- You are HIV positive
- You are sensitive to everolimus or anything that it contains
- You have had any other cancer (including breast cancer in the other breast) in the last 5 years apart from carcinoma in situ of the cervix or non melanoma skin cancer that was successfully treated
- You have taken part in another clinical trial which could affect you taking part
- You are pregnant or breastfeeding
- You have any other medical condition or mental health problem that the doctors think could affect you taking part
This is a phase 3 trial. The researchers need 2,000 women to join. It is a randomised trial. The women taking part are put into 2 treatment groups by a computer. Neither you nor your doctor will be able to decide which group you are in. And neither of you will you know which group you are in either. This is called a double blind study.
- One group have usual hormone therapy and everolimus
- The other group have usual hormone therapy and a dummy drug (
Everolimus is a tablet. You take up to 2 tablets of everolimus or the dummy drug once a day. You take your hormone therapy as usual. The trial team can tell you more about this.
You have treatment as long as it is helping you and the side effects aren’t too bad. You may have treatment for up to 2 years.
The doctors will ask you for some additional blood samples during the trial. These will be kept as part of research looking at who might benefit from having everolimus in the future. You do not have to give these samples if you don’t want to. You can still take part in the trial.
Everybody taking part will be asked to fill out a questionnaire before starting treatment, at set times during the trial and after finishing treatment. The questionnaire will ask about any side effects you have had and about how you have been feeling. This is called a quality of life study.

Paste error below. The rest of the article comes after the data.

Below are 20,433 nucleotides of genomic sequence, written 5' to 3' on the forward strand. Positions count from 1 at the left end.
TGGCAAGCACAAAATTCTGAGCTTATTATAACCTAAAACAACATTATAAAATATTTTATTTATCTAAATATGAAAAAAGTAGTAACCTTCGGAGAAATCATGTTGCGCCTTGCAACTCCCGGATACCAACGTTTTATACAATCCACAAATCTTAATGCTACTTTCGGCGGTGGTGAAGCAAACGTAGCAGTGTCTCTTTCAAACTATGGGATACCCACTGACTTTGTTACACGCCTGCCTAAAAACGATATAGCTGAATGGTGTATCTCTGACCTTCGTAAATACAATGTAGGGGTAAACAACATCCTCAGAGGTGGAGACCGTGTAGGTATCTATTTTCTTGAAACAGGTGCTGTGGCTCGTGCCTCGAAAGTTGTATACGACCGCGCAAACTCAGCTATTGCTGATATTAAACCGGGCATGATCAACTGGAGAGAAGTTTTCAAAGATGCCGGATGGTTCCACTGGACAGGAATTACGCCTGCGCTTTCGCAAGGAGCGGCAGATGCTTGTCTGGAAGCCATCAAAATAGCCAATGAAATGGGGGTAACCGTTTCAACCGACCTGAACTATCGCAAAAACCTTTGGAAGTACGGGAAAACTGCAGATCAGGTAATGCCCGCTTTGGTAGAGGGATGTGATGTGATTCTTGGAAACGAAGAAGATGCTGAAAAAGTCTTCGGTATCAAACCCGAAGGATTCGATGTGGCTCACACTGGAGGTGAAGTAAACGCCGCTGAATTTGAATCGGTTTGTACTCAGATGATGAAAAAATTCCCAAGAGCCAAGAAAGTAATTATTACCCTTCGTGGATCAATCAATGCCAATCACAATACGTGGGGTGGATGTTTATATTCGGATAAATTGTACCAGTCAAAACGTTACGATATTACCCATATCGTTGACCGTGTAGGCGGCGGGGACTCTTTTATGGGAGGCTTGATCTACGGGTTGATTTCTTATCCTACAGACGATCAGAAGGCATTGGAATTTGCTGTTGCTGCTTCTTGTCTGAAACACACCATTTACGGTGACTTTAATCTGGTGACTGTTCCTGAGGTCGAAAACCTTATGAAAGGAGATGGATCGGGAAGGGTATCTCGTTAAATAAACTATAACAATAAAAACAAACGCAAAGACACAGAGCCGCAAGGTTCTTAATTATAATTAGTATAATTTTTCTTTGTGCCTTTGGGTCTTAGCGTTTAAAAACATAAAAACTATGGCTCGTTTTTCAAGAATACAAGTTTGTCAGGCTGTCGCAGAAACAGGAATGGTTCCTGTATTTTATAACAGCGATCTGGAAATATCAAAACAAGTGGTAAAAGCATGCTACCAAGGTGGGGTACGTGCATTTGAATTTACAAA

You will see the doctors and have some tests before you start treatment. The tests include
- Physical examination
- Blood tests
- Chest X-ray
Depending on your individual situation you may also have
The research nurse will phone you every week for the first 6 weeks to check how you are. You go to hospital once a month for a check up for the first 4 months. After that you go every 4 months. When you finish treatment, you go to hospital for a check up every 6 months for the first 2 years. After that you go once a year for 3 years. You have a mammogram once a year.
The most common side effects of everolimus include
- Breathing problems
- Feeling or being sick
- Skin rash
- A drop in the number of red blood cells causing shortness of breath and tiredness
- High levels of sugar in the blood
- High levels of cholesterol in the blood
- Loss of appetite or changes in taste
- Swelling of the arms and legs
- Tiredness (fatigue)
We have more information about everolimus.
How to join a clinical trial
Professor David Cameron
Cancer Research UK
Experimental Cancer Medicine Centre (ECMC)
Institute of Cancer Research (ICR)
This is Cancer Research UK trial number CRUK/13/010.